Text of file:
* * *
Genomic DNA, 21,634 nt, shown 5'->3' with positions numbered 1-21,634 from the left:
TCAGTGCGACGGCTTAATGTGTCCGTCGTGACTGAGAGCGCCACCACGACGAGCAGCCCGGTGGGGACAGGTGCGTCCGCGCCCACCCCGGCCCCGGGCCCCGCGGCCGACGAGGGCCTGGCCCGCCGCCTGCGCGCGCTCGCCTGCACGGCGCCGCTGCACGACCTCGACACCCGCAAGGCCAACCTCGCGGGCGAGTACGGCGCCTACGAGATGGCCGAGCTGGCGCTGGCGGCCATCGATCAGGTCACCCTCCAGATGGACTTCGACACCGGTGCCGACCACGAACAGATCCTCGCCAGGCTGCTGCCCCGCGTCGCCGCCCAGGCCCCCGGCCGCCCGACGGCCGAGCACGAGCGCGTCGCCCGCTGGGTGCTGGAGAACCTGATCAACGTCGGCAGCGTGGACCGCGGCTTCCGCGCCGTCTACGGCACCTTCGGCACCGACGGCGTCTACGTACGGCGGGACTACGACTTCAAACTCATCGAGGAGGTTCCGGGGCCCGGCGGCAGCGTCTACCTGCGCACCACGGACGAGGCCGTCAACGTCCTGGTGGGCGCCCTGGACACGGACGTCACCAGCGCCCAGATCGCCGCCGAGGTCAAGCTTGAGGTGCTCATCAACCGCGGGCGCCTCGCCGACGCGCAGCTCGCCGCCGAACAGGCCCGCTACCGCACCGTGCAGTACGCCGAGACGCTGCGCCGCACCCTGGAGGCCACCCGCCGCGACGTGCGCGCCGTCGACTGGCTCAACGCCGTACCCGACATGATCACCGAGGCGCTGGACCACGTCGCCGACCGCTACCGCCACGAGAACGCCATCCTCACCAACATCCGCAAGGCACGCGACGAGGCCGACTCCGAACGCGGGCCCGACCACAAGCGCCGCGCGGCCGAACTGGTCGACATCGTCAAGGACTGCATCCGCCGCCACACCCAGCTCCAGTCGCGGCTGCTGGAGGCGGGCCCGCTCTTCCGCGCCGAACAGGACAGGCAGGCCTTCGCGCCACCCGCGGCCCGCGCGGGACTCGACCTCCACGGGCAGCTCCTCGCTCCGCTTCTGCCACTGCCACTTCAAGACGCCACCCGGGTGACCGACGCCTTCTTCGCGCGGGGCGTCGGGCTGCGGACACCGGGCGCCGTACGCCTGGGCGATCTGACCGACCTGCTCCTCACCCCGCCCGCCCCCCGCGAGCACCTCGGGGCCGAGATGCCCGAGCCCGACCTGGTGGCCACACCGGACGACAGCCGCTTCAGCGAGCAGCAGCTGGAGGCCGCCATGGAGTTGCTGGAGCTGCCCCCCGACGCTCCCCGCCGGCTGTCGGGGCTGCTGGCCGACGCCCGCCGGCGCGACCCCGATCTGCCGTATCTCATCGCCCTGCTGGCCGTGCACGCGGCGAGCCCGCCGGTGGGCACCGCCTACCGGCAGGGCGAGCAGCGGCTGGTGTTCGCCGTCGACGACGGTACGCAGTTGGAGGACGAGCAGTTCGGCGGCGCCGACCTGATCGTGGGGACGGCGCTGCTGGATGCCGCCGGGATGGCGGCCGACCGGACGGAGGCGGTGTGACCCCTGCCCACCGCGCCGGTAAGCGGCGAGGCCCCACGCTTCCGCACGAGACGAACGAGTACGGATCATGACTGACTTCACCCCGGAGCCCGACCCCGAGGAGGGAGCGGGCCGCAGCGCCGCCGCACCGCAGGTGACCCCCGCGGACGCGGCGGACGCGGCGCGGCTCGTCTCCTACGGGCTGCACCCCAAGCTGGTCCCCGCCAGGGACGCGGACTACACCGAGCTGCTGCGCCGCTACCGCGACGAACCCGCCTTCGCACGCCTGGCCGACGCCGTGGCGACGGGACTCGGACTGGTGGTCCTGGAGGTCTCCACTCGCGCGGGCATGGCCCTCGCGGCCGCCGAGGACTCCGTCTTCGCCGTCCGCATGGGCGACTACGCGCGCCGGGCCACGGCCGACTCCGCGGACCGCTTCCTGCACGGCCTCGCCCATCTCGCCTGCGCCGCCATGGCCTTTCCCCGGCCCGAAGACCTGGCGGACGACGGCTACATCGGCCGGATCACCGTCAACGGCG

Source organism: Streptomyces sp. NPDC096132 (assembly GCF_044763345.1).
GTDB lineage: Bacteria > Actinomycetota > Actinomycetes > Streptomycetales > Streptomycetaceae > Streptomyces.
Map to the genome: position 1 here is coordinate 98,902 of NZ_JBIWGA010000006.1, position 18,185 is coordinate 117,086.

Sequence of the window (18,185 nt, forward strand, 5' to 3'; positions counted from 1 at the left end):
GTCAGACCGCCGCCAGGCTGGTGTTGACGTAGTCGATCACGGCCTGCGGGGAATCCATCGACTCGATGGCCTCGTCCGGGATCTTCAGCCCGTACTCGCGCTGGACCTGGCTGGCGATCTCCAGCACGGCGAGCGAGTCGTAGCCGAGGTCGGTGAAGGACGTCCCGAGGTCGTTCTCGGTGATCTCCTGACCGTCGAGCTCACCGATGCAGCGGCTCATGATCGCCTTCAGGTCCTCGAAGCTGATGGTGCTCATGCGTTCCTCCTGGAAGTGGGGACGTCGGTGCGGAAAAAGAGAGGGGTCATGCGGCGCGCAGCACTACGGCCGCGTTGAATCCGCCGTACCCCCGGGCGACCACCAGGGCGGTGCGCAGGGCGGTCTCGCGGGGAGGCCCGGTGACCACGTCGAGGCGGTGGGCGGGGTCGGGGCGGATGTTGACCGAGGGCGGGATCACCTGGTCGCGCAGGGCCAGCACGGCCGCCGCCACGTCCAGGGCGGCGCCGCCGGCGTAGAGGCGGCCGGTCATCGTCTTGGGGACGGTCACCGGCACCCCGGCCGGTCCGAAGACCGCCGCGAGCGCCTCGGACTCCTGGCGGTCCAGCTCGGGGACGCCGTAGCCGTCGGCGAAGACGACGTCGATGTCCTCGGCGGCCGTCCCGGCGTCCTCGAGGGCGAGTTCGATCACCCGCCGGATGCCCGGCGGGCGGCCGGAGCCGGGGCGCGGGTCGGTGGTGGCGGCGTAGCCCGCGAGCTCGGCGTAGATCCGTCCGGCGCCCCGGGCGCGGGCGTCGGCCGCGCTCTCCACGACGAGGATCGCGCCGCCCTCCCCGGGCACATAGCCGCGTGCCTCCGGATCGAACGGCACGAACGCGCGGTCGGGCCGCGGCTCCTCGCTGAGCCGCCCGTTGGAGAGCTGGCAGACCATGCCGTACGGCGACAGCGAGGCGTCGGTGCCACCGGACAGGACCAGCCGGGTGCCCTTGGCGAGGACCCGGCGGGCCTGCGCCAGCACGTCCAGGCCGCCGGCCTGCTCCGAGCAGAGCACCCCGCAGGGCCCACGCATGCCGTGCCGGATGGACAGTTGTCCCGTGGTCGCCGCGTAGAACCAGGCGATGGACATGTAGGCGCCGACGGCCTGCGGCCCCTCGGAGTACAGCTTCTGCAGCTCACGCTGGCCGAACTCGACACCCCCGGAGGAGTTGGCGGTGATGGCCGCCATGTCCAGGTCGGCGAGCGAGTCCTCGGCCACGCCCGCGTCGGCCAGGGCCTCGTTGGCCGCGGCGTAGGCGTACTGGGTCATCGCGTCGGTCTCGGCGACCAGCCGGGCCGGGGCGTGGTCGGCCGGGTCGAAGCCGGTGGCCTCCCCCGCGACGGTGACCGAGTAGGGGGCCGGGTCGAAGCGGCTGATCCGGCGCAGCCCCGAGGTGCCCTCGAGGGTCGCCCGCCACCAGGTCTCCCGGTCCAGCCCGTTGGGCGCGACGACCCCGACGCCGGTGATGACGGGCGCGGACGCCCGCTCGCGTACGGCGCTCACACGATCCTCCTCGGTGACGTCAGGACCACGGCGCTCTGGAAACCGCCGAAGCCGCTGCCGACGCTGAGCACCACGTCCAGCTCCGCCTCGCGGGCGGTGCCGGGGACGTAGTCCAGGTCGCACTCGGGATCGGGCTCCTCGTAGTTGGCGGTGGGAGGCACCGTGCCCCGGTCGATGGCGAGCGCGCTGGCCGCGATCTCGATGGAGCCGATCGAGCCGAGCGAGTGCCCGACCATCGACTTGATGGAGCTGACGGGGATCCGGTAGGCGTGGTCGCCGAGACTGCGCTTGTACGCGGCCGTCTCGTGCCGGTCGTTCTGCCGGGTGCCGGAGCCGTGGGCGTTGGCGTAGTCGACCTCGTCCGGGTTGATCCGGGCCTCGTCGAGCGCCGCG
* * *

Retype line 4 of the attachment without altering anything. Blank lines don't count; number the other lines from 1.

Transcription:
GTDB lineage: Bacteria > Actinomycetota > Actinomycetes > Streptomycetales > Streptomycetaceae > Streptomyces.